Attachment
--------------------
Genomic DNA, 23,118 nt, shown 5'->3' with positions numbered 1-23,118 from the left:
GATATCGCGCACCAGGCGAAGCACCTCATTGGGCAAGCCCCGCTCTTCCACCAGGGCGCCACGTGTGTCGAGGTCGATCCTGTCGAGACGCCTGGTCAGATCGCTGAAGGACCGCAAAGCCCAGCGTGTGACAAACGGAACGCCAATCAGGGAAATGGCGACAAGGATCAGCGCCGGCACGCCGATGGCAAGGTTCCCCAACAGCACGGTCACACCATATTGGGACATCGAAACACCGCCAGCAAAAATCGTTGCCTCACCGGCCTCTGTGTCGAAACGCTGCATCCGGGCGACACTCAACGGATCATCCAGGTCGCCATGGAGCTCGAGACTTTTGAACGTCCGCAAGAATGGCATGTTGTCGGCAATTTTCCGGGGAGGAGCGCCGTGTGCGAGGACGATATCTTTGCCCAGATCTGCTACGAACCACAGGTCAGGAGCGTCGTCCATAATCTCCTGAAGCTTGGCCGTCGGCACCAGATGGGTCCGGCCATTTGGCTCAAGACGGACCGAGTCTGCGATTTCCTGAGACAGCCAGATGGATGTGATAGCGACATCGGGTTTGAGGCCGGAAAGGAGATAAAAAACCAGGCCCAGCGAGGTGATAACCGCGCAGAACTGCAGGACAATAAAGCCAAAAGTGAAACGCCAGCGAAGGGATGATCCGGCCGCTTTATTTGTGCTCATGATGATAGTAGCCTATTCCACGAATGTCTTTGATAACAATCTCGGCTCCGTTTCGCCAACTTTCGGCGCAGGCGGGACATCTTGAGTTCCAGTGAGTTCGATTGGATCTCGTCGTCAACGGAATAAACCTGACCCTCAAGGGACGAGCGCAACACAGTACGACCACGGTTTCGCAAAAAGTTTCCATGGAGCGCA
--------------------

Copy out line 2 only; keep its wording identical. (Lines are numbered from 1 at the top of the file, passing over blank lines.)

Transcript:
GATATCGCGCACCAGGCGAAGCACCTCATTGGGCAAGCCCCGCTCTTCCACCAGGGCGCCACGTGTGTCGAGGTCGATCCTGTCGAGACGCCTGGTCAGATCGCTGAAGGACCGCAAAGCCCAGCGTGTGACAAACGGAACGCCAATCAGGGAAATGGCGACAAGGATCAGCGCCGGCACGCCGATGGCAAGGTTCCCCAACAGCACGGTCACACCATATTGGGACATCGAAACACCGCCAGCAAAAATCGTTGCCTCACCGGCCTCTGTGTCGAAACGCTGCATCCGGGCGACACTCAACGGATCATCCAGGTCGCCATGGAGCTCGAGACTTTTGAACGTCCGCAAGAATGGCATGTTGTCGGCAATTTTCCGGGGAGGAGCGCCGTGTGCGAGGACGATATCTTTGCCCAGATCTGCTACGAACCACAGGTCAGGAGCGTCGTCCATAATCTCCTGAAGCTTGGCCGTCGGCACCAGATGGGTCCGGCCATTTGGCTCAAGACGGACCGAGTCTGCGATTTCCTGAGACAGCCAGATGGATGTGATAGCGACATCGGGTTTGAGGCCGGAAAGGAGATAAAAAACCAGGCCCAGCGAGGTGATAACCGCGCAGAACTGCAGGACAATAAAGCCAAAAGTGAAACGCCAGCGAAGGGATGATCCGGCCGCTTTATTTGTGCTCATGATGATAGTAGCCTATTCCACGAATGTCTTTGATAACAATCTCGGCTCCGTTTCGCCAACTTTCGGCGCAGGCGGGACATCTTGAGTTCCAGTGAGTTCGATTGGATCTCGTCGTCAACGGAATAAACCTGACCCTCAAGGGACGAGCGCAACACAGTACGACCACGGTTTCGCAAAAAGTTTCCATGGAGCGCA